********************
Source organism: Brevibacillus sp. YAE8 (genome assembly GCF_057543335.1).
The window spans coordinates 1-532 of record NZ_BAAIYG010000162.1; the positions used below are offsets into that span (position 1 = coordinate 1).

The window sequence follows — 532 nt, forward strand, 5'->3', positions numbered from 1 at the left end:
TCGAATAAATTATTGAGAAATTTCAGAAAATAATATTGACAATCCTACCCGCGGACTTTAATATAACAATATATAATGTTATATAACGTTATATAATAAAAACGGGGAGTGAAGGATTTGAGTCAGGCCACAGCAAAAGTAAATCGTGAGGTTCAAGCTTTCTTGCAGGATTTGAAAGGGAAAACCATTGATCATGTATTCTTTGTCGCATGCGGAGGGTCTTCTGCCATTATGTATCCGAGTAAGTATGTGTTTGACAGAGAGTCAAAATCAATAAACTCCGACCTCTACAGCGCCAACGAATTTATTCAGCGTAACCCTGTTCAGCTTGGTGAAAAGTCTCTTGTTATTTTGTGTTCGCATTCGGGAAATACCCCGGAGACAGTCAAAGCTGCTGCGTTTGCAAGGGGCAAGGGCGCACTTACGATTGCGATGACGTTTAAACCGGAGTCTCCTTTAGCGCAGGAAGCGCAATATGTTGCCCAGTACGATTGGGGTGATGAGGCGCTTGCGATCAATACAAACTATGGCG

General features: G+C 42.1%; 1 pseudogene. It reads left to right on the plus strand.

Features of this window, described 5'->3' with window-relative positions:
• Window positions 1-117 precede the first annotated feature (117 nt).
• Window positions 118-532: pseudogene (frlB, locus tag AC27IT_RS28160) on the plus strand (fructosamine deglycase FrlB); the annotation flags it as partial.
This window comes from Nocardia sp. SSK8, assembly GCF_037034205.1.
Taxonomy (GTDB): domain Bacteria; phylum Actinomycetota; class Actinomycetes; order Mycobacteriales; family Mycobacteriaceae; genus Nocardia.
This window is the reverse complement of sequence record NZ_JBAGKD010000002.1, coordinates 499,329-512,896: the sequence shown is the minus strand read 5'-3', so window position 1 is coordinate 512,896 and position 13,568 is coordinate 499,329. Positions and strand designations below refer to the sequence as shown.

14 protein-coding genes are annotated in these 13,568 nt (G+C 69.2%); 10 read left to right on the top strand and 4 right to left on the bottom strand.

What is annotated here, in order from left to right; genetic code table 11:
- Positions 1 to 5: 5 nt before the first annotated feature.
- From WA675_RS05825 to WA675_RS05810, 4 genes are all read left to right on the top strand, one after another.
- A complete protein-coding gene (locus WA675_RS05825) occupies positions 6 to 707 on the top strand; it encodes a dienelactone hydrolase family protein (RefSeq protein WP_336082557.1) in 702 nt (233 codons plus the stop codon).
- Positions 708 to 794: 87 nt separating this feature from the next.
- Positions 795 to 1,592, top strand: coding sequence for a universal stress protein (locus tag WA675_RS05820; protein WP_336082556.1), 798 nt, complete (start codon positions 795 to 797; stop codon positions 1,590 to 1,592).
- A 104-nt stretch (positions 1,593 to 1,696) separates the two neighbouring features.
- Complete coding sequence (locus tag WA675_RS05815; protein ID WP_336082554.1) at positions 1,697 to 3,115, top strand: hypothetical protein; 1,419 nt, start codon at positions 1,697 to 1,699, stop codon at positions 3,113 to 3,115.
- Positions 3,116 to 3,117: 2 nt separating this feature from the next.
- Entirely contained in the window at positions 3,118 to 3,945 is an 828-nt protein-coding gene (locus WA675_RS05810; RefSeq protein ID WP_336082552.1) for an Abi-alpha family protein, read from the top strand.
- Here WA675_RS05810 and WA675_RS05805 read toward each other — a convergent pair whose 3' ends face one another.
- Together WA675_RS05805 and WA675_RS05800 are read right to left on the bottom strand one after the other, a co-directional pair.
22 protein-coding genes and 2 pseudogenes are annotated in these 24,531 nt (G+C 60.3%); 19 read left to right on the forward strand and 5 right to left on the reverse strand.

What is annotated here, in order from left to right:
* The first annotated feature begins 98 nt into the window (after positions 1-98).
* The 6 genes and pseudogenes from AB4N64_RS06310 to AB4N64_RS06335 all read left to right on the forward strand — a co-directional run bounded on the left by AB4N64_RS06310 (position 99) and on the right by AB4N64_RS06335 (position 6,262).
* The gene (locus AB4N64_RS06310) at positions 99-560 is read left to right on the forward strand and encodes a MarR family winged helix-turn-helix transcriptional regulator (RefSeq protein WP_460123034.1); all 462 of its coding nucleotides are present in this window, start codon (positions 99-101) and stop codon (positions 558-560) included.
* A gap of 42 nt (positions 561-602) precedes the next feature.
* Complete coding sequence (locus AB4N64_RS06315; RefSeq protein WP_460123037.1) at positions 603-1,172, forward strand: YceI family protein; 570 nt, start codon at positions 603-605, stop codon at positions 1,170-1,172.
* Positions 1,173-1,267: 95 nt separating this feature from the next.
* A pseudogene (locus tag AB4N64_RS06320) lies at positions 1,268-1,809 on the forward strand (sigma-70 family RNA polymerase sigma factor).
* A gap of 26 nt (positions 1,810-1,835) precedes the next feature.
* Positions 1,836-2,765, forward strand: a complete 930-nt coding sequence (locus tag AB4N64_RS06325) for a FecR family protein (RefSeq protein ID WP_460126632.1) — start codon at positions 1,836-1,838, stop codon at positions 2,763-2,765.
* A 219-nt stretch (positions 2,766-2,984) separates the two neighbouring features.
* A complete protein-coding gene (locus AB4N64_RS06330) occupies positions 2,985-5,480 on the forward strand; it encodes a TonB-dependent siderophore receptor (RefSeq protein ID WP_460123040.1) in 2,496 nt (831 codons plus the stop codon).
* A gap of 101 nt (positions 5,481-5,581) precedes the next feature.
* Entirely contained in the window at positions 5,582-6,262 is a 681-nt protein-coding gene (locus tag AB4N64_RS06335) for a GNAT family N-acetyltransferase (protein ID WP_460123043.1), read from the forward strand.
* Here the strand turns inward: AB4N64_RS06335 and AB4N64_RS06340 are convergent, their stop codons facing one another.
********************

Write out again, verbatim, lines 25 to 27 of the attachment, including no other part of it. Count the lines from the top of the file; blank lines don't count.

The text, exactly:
22 protein-coding genes and 2 pseudogenes are annotated in these 24,531 nt (G+C 60.3%); 19 read left to right on the forward strand and 5 right to left on the reverse strand.

What is annotated here, in order from left to right:
* The first annotated feature begins 98 nt into the window (after positions 1-98).